Carl Jenkinson could be on his way to Crystal Palace on a permanent basis this summer.

The 25-year-old fullback’s proposed January switch broke down as the two parties couldn’t agree personal terms – but they are believed to be interested in trying once more after the current season is over.

Jenkinson has played more minutes for Arsenal u23s than at senior level this term, having fallen behind both Hector Bellerín and Gabriel in contention for a place at right-back.

He is at the age where he needs to be playing on a weekly basis at competitive level.

During an interview with the Telegraph he said, “You ask any footballer and we just love to play. Getting to January, I knew that I was not going to play so I was certainly open to something new and playing more regularly. I played regularly for two years [at West Ham] and in the main I felt I flourished.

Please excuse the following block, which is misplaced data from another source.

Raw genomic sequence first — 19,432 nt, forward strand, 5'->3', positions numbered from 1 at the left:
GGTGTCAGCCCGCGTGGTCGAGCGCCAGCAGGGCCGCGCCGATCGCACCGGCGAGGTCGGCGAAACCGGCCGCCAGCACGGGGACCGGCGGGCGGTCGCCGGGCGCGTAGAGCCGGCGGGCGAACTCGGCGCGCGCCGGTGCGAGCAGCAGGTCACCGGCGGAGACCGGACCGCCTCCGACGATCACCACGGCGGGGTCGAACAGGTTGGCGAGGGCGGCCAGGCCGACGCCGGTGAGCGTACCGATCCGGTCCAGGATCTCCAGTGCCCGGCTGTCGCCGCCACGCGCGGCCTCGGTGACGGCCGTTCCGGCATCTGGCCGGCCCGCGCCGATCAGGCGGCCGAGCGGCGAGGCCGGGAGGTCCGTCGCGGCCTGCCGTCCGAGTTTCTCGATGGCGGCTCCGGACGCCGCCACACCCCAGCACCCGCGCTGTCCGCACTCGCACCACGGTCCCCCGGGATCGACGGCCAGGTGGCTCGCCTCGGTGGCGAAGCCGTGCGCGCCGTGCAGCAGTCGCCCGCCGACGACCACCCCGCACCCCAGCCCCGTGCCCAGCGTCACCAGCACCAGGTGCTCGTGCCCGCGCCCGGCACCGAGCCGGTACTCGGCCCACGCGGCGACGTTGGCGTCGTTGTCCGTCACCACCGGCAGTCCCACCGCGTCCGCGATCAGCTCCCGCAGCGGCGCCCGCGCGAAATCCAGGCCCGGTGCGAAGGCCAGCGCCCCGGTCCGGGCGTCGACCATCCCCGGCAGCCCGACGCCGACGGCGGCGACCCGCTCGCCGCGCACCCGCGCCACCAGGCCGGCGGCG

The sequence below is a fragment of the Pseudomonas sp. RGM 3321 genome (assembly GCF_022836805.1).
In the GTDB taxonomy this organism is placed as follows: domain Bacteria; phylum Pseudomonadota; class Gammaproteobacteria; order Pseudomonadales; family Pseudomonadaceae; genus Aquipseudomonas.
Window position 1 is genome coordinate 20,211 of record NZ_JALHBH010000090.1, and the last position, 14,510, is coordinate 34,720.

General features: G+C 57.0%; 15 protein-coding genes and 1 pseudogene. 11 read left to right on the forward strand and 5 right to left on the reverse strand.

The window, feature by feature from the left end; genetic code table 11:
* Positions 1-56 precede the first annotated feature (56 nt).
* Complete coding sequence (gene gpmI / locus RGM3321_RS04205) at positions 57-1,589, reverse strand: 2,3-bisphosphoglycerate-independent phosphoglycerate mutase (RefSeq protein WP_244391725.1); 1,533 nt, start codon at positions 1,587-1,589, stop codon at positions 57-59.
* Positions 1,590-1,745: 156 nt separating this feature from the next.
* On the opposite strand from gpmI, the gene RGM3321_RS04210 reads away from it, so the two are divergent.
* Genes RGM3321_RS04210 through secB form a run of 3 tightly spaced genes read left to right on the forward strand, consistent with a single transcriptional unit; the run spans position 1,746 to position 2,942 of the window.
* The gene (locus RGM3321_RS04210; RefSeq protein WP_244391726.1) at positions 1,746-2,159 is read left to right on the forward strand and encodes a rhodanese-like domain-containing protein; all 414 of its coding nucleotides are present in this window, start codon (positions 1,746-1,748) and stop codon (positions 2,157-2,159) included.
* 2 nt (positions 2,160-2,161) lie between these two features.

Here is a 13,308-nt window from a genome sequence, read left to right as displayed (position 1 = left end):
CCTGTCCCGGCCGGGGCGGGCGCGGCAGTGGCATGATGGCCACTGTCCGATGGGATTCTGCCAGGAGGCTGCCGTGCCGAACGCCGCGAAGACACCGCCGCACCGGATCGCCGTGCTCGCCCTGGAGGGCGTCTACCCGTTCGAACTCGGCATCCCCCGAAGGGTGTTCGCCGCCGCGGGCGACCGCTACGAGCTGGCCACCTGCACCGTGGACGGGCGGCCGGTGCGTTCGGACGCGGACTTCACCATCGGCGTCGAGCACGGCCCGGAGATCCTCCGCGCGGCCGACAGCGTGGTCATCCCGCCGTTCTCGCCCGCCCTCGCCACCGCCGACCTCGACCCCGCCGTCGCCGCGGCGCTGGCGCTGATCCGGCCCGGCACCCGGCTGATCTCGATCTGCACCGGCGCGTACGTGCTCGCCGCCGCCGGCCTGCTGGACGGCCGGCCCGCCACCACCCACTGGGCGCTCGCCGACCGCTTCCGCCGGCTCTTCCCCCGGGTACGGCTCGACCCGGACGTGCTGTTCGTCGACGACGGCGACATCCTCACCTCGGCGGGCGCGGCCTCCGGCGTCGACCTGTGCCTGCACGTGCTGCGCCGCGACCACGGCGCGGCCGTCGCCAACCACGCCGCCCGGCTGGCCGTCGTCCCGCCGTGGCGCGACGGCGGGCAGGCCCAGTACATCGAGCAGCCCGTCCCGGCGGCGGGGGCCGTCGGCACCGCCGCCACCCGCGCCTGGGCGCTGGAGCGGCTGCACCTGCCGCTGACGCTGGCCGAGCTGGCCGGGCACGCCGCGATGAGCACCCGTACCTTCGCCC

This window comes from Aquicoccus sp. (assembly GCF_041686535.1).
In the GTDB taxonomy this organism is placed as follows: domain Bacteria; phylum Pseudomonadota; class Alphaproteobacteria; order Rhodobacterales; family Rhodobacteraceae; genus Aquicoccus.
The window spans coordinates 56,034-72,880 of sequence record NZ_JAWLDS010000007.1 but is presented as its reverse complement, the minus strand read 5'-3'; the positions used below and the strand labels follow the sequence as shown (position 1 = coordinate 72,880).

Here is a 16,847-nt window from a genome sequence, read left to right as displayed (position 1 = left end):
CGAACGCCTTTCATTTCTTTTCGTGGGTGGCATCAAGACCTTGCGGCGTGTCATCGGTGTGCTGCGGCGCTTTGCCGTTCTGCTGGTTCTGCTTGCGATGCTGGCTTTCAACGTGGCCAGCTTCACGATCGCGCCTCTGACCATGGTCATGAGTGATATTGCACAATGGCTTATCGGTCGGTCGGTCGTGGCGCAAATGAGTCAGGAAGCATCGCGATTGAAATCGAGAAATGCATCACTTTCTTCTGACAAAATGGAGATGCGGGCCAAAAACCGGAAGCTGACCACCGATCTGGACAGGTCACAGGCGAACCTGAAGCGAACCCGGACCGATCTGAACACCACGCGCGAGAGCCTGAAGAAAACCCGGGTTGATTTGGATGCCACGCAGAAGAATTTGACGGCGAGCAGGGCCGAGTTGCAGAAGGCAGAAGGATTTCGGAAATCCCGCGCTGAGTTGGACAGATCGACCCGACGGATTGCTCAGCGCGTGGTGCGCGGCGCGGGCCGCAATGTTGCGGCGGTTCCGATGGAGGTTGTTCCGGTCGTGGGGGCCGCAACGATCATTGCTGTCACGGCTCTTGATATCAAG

Carl Jenkinson
Jenkinson impressed during his loan spell at the Hammers, and established himself as a mainstay in the team at right-back before sustaining his injury. (Picture source: Getty)

I think in a number of ways, Palace would have been a good fit,” Jenkinson continued.

Allardyce was said to be an admirer of Jenkinson and given the fact that both Joel Ward and Martin Kelly will be into the final year of their respective contract deals this summer, it’s likely that Jenko would battle it out with them for a regular starting berth.

Lengthy injuries have ultimately stagnated Jenkinson’s development and you cannot fault him for wanting a move given his current situation.

I had a great year with Big Sam [Allardyce, when at West Ham], played some of the best football of my career and got on very well with him. I’ve got great respect for him as a manager,” Jenks added.

Jenkinson’s pursuit of regular first-team minutes mean that he’s inevitably going to depart the club this summer, barring a surprise senior recall which prompts him to rethink his future.

As a result, Arsenal would be keen to earn somewhere in the region of £7m – the fee which was originally offered by their south London counterparts in January.